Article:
Chess Logicals – an experiment

by Frederic Friedel
5/5/2021 – Two students are studying a chess position. A Zen master watches and tells them that one of the pieces will play a very deep move. "Which one?" the students want to know. The Zen master whispers the piece type to one student and the colour to the other. From their reactions they are able to deduce which piece it is. You can help us in a book project by solving the problem. And hopefully have some fun in the process.

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You all know Christian Hesse. He is a professor of mathematics with a chair in Stuttgart University (and sometimes Santa Barbara). He is also a prolific author who has published some of the most popular books on mathematics in Germany. Christian has also written a couple of well-received books on his special hobby, chess. And he has contributed to a large number of articles on our news page. On the right you see him, chatting with a friend.

Me? I started editing this news page in its database form twenty years ago, incidentally on September 12, 2001. On page 734 of our index you can see how it all started – and perhaps read the first article there. Very poignant.

Before I edited a German language magazine on computer games and chess. Computerschach & Spiele ran from 1983 to 2004, with over 120 issues. In it, I penned many hundreds of articles, many of which today have historical value. A number of the most interesting ones will flow into the book  Christian and I are writing, of course with careful editing and updated bring them into current times.

Another thing we will do is to make all the games, moves and analyses replayable on your smartphone. For this we use QR codes, as described in this article: The future of chess books. Christian has already tried and tested the technology in his book "Damenopfer".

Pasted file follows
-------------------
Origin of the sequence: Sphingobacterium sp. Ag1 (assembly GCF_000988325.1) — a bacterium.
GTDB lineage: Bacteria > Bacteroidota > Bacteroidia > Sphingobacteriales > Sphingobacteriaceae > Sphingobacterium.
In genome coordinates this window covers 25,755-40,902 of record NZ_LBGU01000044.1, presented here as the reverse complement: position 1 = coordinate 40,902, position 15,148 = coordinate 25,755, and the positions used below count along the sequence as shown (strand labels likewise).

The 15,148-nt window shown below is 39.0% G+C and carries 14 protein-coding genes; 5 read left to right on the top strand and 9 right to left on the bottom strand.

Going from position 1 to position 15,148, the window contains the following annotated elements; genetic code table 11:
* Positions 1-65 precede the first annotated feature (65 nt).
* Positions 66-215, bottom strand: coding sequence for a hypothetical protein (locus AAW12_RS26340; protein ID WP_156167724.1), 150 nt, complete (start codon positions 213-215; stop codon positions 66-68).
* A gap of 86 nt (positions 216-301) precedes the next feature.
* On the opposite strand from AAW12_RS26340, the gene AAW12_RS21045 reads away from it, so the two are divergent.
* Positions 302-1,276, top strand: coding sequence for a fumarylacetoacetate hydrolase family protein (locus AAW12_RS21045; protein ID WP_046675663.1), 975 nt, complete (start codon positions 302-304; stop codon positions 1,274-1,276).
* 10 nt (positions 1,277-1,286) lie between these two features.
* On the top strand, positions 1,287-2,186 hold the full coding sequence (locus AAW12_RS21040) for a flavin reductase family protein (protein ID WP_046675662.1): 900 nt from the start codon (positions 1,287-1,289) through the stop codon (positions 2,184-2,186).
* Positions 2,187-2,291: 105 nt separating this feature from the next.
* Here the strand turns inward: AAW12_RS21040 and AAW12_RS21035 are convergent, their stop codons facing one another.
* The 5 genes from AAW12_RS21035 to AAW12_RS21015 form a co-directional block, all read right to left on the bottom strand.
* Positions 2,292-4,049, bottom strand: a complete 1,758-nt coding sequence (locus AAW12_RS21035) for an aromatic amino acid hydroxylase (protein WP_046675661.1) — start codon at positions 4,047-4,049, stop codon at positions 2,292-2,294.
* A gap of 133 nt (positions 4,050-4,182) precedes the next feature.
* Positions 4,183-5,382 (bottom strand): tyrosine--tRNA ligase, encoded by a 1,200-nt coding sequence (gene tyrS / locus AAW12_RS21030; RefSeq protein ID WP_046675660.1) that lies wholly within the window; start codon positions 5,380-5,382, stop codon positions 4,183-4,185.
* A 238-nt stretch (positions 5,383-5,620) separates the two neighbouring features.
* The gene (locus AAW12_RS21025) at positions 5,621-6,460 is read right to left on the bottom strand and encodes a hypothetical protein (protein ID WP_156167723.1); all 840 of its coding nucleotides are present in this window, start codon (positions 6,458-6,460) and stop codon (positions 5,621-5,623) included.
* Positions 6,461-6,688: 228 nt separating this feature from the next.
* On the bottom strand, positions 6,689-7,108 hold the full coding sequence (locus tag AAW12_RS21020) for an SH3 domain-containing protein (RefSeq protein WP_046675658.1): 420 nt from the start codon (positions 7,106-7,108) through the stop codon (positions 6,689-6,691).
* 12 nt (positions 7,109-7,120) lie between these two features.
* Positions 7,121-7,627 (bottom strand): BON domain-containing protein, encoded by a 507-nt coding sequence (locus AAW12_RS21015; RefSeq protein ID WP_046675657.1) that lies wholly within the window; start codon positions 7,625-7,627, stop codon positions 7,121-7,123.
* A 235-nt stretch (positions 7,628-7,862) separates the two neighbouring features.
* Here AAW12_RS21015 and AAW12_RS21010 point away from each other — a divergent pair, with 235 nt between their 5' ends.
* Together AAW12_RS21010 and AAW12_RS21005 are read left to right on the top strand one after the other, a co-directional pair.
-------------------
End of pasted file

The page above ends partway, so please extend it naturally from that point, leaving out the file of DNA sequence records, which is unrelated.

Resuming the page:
Naturally there will also be a lot of new material, fresh articles written directly for the book. And this, dear readers, is where you come in. We will be conducting experiments on this news page to see how people react to our chess problems, puzzles and stories. Today we start with what we call "Chess Logicals", problems that merge chess and logic in general.

The Zen Chess Logical

This logical problem was created by Christian Hesse, and is typical for his way of thinking. A Zen master visits a chess club and sees two students studying a chess position:


After watching for a while the Zen master says: "I see that one of the men on the board will, in the course of the solution, make a very deep move!"

"Which one," the students want to know.

"I'll tell you, Kaito, the piece type, and you, Toshi, the colour." He whispers this into their ears.

Toshi is the first to react: "There is no way either of us could deduce which piece you mean."

To which Kaito says: "Okay, now I know which piece it is!" 

Toshi: "Aha, then I know as well."

The chess logical is for our readers to find out which piece the Zen master meant, and how Kaito and Toshi could deduce it.

An important note: the process of deducing the piece has nothing to do with the chess content of the position. Kaito and Toshi could have deduced it even if the pieces were not standing in a meaningful position, but simply lined up on the table, next to each other.

Having said that the study on the board happens to be very meaningful. One of the people we tested the Chess Logical on was John Nunn, who solved it in just a few seconds. "Pity about the actual position, though," he said. "It could at least have been an interesting study." But an hour later he wrote "Actually, I was a bit rude. I didn’t see Black’s main attacking idea. It’s actually quite a nice study."

So here is the second task for our readers: in the diagram position above, which was given to us by Dr Karsten Müller (to match the Chess Logical material), it is White to play and draw. Warning: the solution is quite hard, especially if you see the best black attack.

Currently, a number of very strong players, as well as young super-talents, are working on the logical part of the problem, so please do not post the solution in the feedback section below – just whether you were able to solve it (and the study), how long it took, and whether you like this kind of puzzle.

The solution to the Logical and the study will be published next week. Until then: have fun!


Editor-in-Chief emeritus of the ChessBase News page. Studied Philosophy and Linguistics at the University of Hamburg and Oxford, graduating with a thesis on speech act theory and moral language. He started a university career but switched to science journalism, producing documentaries for German TV. In 1986 he co-founded ChessBase.


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